CORONAVIRUS/Taiwan to conditionally scrap 3-day quarantine for arriving travelers

09/22/2022 05:01 PM
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CNA photo Sept. 22, 2022
CNA photo Sept. 22, 2022

Taipei, Sept. 22 (CNA) Taiwan's Cabinet on Thursday approved a plan to lift its quarantine mandate for all arriving travelers next month, once the COVID-19 situation in the country does not escalate, and to reopen the borders to all visitors.

Those regulations are likely to take effect on Oct. 13 as part of a phased easing of border controls, which will start in late September with the removal of the COVID-19 PCR testing requirement on arrival, Cabinet spokesperson Lo Ping-cheng (羅秉成) said at a news conference.

First phase (Sept. 29)

Instead of the mandatory PRC test, arriving travelers will be provided with four rapid antigen home test kits, with effect from Sept. 29, Lo said, citing Premier Su Tseng-chang (蘇貞昌), after a weekly Cabinet meeting.

During that first phase of lifting border controls, the weekly limit on arriving visitors will also be increased, from the current 50,000 to 60,000, Lo said.

In that period, however, the borders will remain closed to visitors who are not eligible for visa-free entry, except in cases where special permission is obtained to visit Taiwan, according to Lo.

In the three-week period between now and Oct. 13, meanwhile, the "3+4" quarantine rule will remain in place, which means arriving travelers will still have to quarantine for three days and observe four days of "self-initiated epidemic prevention," he said.

During the "self-initiated epidemic prevention" period, individuals are allowed to go out, provided that they first take a rapid test and obtain a negative result. 

However, the rule will be relaxed slightly, starting Sept. 29, allowing people to quarantine in a residence occupied by others, once the traveler has a room of their own with an en suite bathroom, according to Lo.

Currently, people are only allowed to quarantine at a designated hotel, or at home if they are the sole occupant of the residence or arrived in Taiwan with the other occupants.

Taiwan's new COVID-19 policies taking effect Sept. 1

Cabinet spokesperson Lo Ping-cheng (central left) and Deputy Health Minister Victor Wang, who also heads the CECC explains the new COVID-19 policies at a press briefing held by the Executive Yuan in Taipei Thursday. CNA photo Sept. 22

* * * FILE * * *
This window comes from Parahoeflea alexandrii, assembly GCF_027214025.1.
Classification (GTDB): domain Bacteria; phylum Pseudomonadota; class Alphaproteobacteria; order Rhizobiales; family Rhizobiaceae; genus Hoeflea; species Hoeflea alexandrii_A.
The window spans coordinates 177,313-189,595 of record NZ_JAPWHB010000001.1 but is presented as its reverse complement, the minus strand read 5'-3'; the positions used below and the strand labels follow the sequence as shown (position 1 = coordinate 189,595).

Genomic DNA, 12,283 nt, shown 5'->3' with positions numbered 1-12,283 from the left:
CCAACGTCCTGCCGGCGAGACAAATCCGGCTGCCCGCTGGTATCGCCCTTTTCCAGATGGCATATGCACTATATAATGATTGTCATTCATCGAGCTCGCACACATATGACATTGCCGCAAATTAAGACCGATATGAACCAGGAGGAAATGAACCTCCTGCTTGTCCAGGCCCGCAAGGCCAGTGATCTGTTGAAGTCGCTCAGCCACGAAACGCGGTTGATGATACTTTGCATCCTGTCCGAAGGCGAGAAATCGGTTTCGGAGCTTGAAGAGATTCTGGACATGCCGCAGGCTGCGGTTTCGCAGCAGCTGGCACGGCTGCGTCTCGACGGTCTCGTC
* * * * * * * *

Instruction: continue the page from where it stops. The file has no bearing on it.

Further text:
Cabinet spokesperson Lo Ping-cheng (central left) and Deputy Health Minister Victor Wang, who also heads the CECC explains the new COVID-19 policies at a press briefing held by the Executive Yuan in Taipei Thursday. CNA photo Sept. 22

Planned second phase

Lo said that under the plan approved by the Cabinet, the government will observe the COVID-19 situation in the country for the next week, after which it will put forth the second-phase proposals for public review.

If there is no escalation of the COVID-19 situation over the next three weeks, the quarantine mandate will be lifted, and starting Oct. 13, arriving travelers will need only to observe seven days of "self-initiated epidemic prevention," he said, referring to the proposed policy dubbed "0+7."

In addition, visitors from countries that are not part of Taiwan's mutual visa-waiver program will again be allowed entry, and the weekly cap on arrivals will be raised to 150,000, which will include tour groups, which until then will be barred from entry under current border control regulations, Lo said.

At the press conference, Victor Wang (王必勝), head of the Central Epidemic Command Center (CECC), said the CECC will be gauging the COVID-19 situation in Taiwan over the next week.

If the daily number of confirmed cases remains high or starts rising again, the quarantine requirement for arriving travelers will be retained, he said.

In a radio interview earlier in the day, Wang said the mask mandate in Taiwan may be lifted gradually for outdoors and for some indoor spaces but will remain in place for crowded areas such as the mass rapid transit systems.

The CECC will specify where masks must be worn, rather than list situations in which they are not required, he said, adding that the mask policies in Singapore and Japan might be good models for Taiwan.

(By Lai Yu-cheng, Chen Chieh-ling and Sean Lin)


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